In the words of Darrell Waltrip, who will return as a commentator on FOX: "Boogity, boogity, boogity -- let's go racing, boys!"
Yes, I know the Shootout is only an exhibition race, but it will be our first chance to see Waltrip's "boys" competing at Daytona International Speedway this year. The race distance has been increased from 70 laps to 75 laps, a total of 1871/2 miles on the high-banked, 21/2-mile layout.
Here's how it will work: the event will be run in two segments. Following the first segment of 25 laps, a 10-minute "pit stop" gives crews the opportunity to make normal adjustments to their cars. All work must be done on pit road or in the garage and teams may not change springs, shocks or rear-ends. All green- and yellow-flag laps in both segments will count. Following the 10-minute "pit stop," the event's second segment is a 50-lap sprint for the win. Starting positions are determined by a draw.
The field is being set in a different way this year, pulling the top six teams from each manufacturer based on the final 2008 car-owner standings. That's a big change from the way the race originated, open only to drivers who had won a pole in the previous season or had previously won the Shootout.
A complicated "wild card" entry was recently added which will make Tony Stewart fans especially happy. The wild card allows a manufacturer to place a past Sprint Cup champion not otherwise qualified into the event, and Stewart gained entry that way. This year's 28-team Shootout field is the largest in history.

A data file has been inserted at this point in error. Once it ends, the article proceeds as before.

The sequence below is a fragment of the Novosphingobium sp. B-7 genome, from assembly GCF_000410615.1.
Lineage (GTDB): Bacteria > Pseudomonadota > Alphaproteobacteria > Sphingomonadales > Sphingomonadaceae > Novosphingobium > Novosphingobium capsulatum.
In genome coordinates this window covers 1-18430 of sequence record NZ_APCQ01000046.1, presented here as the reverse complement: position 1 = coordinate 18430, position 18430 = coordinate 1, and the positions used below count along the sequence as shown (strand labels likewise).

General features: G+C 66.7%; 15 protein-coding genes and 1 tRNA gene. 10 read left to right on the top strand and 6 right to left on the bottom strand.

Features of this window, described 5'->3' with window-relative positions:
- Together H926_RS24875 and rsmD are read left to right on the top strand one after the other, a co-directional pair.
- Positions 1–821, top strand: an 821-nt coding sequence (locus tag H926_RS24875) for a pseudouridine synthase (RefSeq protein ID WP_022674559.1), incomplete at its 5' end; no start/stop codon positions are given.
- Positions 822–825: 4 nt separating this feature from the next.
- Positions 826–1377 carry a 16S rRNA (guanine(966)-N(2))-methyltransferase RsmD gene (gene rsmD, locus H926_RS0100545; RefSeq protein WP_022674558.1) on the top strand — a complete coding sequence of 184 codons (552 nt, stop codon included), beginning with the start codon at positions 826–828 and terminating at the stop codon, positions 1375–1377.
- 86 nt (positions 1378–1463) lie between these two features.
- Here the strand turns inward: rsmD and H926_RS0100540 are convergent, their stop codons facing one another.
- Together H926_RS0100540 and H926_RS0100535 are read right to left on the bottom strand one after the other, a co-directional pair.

Mark Martin has appeared in the most consecutive Shootouts, competing in 20 straight events from 1989-2008, but he will not compete in this year's race. Jeff Gordon will take over the active lead in consecutive Shootouts with 16.
Buddy Baker (1979), Dale Earnhardt (1980), Jeff Gordon (1994), Dale Jarrett (1996) and Denny Hamlin (2006) all won the first Shootout in which they competed.
Only five times in the history of the race has the winner gone on to win the Daytona 500: Bobby Allison (1982), Bill Elliott (1987), Dale Jarrett (1996 and 2000) and Jeff Gordon (1997). There have been three winners from the pole: Darrell Waltrip (1981), Bill Elliott (1987) and Ken Schrader (1989).
The 2009 field includes five former Daytona 500 champions -- including three-time winner Jeff Gordon, two-time winner Michael Waltrip, Kevin Harvick, Dale Earnhardt Jr. and Jimmie Johnson.
Ellen Siska writes about NASCAR for The York Dispatch. She can be reached at email@example.com.